Benito of Benito’s Wine Reviews came over Sunday to taste fielddandelions.jpg ports with me and LL — that’s the next post — and brought a bottle of dandelion wine he purchased in Ohio. It was made by the Breitenbach Winery in Dover, a concern owned and operated by the Amish. The winery produces an astonishing number of wines. The red wines include a cabernet sauvignon, a merlot and a shiraz as well as proprietary labels like Roadhouse Red, a “classic semi-sweet red” wine. Three “blush” wines include the intriguing Old Dusty Miller. Among whites are Charming Nancy and Frost Fire. (The winery’s website, breitenbachwine.com., does not mention grape varieties for the proprietary labels.) There is also a full line of fruit and berry wines. Most of these products cost under $12.

The closest I have come to a glass of dandelion wine was reading Ray Bradbury’s evocative novel about Midwestern small-town life, “Dandelion Wine,” about 50 years ago, so I was happy that Benito was bringing a bottle of the stuff to the house.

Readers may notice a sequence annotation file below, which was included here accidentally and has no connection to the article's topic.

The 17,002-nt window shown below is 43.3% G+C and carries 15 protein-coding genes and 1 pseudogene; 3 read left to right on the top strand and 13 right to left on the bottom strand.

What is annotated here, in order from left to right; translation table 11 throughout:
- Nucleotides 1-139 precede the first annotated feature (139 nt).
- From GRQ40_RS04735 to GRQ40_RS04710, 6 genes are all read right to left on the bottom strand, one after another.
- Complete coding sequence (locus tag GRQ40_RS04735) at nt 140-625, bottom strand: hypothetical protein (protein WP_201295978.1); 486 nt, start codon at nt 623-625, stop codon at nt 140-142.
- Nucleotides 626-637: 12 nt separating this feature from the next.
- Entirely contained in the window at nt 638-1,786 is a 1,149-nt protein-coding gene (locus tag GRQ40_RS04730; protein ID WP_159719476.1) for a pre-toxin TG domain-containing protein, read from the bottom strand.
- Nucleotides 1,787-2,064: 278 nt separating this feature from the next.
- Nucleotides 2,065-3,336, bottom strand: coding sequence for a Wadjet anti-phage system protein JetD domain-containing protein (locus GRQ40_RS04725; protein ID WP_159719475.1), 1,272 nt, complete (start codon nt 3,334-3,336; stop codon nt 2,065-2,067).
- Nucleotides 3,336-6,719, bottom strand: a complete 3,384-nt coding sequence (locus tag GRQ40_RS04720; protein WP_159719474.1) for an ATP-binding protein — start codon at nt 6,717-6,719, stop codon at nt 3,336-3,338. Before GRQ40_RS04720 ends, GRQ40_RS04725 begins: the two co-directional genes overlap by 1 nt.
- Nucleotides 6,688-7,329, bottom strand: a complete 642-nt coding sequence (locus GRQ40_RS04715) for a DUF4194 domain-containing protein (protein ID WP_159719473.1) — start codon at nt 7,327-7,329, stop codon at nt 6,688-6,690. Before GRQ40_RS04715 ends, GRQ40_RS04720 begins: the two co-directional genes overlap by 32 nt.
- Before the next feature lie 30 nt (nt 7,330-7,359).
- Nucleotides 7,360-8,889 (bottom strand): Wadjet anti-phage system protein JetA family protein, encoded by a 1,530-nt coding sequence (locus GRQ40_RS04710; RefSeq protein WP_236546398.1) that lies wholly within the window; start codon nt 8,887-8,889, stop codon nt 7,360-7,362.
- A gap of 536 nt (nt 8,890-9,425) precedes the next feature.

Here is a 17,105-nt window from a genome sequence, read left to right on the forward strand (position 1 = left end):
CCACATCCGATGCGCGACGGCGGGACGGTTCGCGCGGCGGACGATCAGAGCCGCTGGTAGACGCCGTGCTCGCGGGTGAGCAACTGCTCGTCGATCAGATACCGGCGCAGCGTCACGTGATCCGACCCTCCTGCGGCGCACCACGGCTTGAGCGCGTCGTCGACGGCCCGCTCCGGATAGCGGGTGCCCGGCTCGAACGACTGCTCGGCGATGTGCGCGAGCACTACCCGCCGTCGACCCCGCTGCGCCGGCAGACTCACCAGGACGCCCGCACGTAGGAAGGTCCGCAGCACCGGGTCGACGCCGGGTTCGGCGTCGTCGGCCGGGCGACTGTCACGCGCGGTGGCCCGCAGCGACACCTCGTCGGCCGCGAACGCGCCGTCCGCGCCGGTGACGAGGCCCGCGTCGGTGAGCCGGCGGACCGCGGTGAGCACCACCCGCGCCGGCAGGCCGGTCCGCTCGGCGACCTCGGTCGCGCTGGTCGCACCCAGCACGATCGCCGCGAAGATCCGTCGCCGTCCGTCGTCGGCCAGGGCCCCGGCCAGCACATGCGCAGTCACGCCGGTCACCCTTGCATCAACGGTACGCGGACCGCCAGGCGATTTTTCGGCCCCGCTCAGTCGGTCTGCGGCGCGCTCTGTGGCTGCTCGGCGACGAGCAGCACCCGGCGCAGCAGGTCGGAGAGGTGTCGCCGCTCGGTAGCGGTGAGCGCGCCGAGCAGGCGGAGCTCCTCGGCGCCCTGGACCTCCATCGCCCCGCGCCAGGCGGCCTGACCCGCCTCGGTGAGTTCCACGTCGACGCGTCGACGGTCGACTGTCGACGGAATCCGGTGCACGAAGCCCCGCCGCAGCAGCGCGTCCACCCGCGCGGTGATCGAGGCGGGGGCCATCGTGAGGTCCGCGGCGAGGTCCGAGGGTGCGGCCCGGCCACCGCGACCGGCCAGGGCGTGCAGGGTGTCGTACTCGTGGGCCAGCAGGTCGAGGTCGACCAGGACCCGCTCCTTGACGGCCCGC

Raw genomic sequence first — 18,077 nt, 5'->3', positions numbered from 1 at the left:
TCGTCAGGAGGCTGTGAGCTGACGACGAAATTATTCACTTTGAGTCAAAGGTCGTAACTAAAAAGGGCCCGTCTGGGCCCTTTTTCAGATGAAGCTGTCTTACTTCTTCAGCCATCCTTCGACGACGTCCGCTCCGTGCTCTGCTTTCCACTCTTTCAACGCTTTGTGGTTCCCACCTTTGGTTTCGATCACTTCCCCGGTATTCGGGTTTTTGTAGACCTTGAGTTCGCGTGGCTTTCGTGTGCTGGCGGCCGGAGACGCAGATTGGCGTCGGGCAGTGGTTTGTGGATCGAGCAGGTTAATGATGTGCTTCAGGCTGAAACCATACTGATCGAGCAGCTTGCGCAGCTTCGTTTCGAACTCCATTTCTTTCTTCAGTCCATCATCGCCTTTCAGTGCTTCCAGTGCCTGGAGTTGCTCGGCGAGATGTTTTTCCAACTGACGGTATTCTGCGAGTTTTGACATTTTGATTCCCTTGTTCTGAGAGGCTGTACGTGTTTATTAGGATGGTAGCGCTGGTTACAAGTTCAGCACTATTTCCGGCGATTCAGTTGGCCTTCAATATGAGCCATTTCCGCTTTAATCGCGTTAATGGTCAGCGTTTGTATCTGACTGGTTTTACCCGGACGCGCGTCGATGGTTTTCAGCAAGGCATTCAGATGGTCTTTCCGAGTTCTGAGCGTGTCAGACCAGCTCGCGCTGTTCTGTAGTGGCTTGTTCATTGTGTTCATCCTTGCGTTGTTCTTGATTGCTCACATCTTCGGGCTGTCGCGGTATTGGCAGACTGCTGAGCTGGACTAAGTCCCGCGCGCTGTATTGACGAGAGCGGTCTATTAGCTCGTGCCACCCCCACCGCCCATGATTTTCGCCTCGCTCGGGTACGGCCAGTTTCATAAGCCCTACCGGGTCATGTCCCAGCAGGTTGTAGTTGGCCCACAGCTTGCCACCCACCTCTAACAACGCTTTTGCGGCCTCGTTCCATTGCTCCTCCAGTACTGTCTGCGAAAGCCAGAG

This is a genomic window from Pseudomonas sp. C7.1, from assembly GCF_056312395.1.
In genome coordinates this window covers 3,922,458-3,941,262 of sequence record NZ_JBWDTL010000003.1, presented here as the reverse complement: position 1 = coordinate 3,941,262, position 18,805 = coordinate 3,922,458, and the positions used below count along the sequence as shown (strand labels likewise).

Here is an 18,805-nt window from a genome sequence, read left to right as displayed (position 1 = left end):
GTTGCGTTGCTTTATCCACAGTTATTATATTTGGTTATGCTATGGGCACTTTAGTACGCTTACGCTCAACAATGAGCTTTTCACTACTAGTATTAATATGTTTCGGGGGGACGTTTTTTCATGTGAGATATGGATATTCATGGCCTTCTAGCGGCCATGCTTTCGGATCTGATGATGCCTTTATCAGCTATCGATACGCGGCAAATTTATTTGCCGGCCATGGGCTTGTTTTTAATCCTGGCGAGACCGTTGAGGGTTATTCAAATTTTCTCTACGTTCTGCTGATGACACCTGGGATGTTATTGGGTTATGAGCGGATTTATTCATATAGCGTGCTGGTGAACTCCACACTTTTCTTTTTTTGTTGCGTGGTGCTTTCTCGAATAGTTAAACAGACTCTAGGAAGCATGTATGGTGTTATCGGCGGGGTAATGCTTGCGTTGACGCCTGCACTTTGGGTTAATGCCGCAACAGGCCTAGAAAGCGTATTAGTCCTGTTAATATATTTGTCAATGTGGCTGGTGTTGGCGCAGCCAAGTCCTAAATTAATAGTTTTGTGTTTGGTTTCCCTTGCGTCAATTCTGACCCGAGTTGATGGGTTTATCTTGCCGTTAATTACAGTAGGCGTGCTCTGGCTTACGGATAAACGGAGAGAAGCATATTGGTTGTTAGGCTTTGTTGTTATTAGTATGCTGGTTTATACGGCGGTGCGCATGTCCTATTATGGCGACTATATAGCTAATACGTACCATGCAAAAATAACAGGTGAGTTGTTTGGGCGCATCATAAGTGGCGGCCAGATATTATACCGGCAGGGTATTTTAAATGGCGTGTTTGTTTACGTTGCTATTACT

One expects a flower wine to be sweet, and this was, but it wasn’t as sweet as I had anticipated. In fact, I found it delicate, finely structured and just balanced by clean acidity. Aromas of spiced pear and fig wafted from the glass, with hints of dusty meadows. In the mouth, those spiced pear and fig qualities persisted, with touches of something wild and foxy, a little weedy, all of this encompassed by a texture that was almost oily. The finish brought in cinnamon and hay. It felt as if I were sipping the essence of a sunny summer’s afternoon on a blustery Fall day. I’ll rate the wine Very Good. The price was about $10.

Is this actually a dessert wine? I would say only with the most delicate or simple desserts, a plain apple tart or a slice of unadorned sweet potato pie. Perhaps it would be best sipped judiciously after dinner by itself.

Field of dandelions from healthymindshappykids.co.im.